• 1 Cup / 100g / 4 oz white chocolate buttons/bits/drops

Instructions

Line a 20x20cm tin with baking paper.

Melt in a pot 125g (4 1/2 oz) of Butter.

Add 2 Tablespoons golden syrup, 1 Cup firmly packed brown sugar, 1x 375g (14 oz) tin of sweetened condensed milk.

Stir constantly over a medium heat until it starts to boil, turn it down to low and continue to stir and simmer for 10 more minutes.

Remove from the heat and add 1 Cup (or 4 1/2 oz) of white chocolate buttons/melts. Stir well until all the chocolate is mixed in and melted.

Pour into your prepared tin and pop in the fridge for 2 hours to set. Cut and hide it in your favourite hiding place. Consume within 10 days.

You are welcome.

Notes

You can switch it up a little and add 1/2 cup of chopped glace ginger. Or swap out the white chocolate buttons for dark chocolate ones and add 2 Tablespoons of cocoa into the pot while you are mixing in the sugar. Delicious!

Please Pin and Share with your Friends!

Delicious No Fail Fudge - White Chocolate and Caramel Fudge Recipe (2)

11 thoughts on “Delicious No Fail Fudge – White Chocolate and Caramel Fudge Recipe”

  1. Hi, what are the measurements for the sugar and chocolate? I’d love to make this’s a a gift for some special friends. Thanks ☺️

    Reply

    • I Emma, sorry for the confusion, C just means cup, I have corrected it to make it more clear.

      Reply

  2. The fudge looks wonderful and I would like to make it. What is golden syrup?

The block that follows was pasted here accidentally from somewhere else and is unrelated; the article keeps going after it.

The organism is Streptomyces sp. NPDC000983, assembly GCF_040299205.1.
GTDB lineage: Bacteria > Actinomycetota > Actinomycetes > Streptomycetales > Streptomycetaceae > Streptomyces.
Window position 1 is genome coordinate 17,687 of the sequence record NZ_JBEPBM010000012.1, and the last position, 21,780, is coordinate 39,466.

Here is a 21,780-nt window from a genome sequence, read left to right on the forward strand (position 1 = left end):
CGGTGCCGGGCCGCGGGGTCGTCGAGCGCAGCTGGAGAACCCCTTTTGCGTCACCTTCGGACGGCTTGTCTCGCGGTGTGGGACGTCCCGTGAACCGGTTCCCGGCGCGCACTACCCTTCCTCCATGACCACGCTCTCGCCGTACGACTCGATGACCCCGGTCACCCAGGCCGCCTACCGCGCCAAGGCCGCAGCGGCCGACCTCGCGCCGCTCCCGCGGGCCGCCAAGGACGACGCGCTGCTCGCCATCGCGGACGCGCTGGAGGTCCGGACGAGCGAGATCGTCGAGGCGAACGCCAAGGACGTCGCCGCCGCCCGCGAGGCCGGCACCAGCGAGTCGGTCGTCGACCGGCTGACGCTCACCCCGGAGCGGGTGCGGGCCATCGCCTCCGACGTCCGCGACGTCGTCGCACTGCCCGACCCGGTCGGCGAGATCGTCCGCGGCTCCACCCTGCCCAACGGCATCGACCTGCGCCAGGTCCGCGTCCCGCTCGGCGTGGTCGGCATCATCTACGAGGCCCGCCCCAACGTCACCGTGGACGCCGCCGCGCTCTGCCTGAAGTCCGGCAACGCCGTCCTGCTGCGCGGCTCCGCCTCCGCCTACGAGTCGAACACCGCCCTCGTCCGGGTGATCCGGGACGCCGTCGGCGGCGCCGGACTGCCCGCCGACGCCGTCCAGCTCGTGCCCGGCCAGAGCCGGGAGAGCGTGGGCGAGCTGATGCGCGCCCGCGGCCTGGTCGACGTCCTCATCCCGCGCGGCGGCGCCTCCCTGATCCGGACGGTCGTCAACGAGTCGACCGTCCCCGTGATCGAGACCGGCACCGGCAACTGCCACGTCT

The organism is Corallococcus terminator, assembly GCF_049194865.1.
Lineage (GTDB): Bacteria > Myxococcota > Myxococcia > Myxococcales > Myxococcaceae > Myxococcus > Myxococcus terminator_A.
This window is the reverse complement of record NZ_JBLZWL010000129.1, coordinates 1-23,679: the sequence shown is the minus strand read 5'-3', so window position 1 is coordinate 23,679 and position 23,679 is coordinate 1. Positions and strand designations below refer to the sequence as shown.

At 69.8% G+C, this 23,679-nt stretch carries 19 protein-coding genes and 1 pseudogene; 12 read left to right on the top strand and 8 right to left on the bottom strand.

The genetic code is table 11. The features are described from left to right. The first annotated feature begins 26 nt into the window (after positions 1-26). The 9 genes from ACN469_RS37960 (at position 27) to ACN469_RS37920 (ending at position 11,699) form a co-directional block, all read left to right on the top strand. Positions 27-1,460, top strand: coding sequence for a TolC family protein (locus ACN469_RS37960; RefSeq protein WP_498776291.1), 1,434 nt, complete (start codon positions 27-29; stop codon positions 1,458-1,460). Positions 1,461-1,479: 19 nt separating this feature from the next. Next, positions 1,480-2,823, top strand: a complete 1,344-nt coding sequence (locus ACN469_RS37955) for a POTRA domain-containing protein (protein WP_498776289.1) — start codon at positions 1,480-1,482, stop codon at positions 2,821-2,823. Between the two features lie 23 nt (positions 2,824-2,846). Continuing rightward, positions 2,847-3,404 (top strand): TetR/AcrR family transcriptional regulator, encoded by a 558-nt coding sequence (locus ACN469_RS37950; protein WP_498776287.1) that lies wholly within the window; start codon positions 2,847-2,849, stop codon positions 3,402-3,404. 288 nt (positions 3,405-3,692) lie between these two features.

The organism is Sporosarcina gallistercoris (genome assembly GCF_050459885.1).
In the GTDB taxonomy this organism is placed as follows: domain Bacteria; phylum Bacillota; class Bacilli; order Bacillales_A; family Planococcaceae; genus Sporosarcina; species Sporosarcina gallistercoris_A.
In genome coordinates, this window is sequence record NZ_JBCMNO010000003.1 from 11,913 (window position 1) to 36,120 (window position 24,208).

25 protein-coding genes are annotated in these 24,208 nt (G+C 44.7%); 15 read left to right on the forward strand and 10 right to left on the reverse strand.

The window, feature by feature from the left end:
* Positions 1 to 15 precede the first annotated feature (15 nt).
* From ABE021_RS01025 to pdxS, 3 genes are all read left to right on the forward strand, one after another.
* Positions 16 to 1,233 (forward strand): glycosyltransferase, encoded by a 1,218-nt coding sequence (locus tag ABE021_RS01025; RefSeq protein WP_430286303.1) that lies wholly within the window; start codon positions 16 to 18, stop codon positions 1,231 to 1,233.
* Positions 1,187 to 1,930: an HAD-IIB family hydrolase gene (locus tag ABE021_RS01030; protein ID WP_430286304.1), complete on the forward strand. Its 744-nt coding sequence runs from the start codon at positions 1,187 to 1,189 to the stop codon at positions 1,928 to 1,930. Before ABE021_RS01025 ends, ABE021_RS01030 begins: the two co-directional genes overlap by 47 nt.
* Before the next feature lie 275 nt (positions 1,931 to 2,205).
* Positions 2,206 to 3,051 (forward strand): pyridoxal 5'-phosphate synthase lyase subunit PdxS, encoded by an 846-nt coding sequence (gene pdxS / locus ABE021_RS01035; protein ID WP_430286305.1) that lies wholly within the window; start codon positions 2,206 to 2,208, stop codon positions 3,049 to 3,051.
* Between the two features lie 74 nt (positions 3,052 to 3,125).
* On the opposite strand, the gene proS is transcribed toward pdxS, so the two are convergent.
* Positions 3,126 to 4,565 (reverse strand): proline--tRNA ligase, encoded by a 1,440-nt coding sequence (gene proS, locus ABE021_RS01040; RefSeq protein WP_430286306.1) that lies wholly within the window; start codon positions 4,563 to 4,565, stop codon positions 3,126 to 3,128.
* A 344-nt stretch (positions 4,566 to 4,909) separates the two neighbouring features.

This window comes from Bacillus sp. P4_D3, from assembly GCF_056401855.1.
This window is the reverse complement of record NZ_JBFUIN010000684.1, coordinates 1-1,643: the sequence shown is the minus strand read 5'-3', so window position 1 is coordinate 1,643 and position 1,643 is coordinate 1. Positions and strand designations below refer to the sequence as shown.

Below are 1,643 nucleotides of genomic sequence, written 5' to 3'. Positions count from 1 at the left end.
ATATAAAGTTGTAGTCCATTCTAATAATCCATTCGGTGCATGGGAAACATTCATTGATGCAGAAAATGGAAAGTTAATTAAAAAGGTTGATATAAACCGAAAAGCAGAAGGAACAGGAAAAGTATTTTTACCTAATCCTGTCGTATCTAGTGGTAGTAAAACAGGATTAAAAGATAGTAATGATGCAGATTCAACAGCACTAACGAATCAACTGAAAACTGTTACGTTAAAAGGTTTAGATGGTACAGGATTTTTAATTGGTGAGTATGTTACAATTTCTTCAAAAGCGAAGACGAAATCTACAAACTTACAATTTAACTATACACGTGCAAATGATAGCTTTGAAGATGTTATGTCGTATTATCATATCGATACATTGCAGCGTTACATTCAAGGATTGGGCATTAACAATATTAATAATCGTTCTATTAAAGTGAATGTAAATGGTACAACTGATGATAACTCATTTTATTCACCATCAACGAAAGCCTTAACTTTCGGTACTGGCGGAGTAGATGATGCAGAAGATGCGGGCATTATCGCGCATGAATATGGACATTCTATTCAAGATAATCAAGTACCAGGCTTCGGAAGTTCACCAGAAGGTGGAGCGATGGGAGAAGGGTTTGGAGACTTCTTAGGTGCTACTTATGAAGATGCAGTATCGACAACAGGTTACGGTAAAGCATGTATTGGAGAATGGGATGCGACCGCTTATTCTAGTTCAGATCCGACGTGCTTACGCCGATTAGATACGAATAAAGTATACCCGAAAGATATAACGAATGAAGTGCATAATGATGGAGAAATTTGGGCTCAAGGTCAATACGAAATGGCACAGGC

Reply

    • Hi Linda – I have just discovered that golden syrup is a UK/colonies thing! According to a forum I saw, you can replace it with corn syrup, or buy it in the international section of your store. Golden syrup or light treacle is a thick, amber-coloured form of inverted sugar syrup made in the process of refining sugar cane or sugar beet juice into sugar, or by treatment of a sugar solution with acid, it tastes similar to brown sugar.

      Reply

  3. Thanks, putting the ginger in sounds like a great idea.
    Kathleen
    Blogger’s Pit Stop

    Reply

  4. We like to buy fudge when we vacation at the beach. I haven’t really made my own much.

    Reply

    • I always avoided making it – I bought it a lot though! Then I found this recipe, it is amazing!

      Reply

  5. That looks wonderful, I wish you delivered 🙂

    Reply

    • Hahaha Christine – It would be eaten before it got to the courier company!

      Reply

  6. I’ve never made white fudge… something just seems wrong about fudge being white! 🙂 However, I agree it looks great and I know my family would love it… especially the one son who does not like chocolate! Thank you for the recipe… and precise directions.

    Reply

    • It is so very yummy! I like a good dark fudge too, and in an experiment, I discovered that you can add 2 Tablespoons of cocoa to the pot and use dark chocolate buttons to make a very tasty brown chocolate fudge!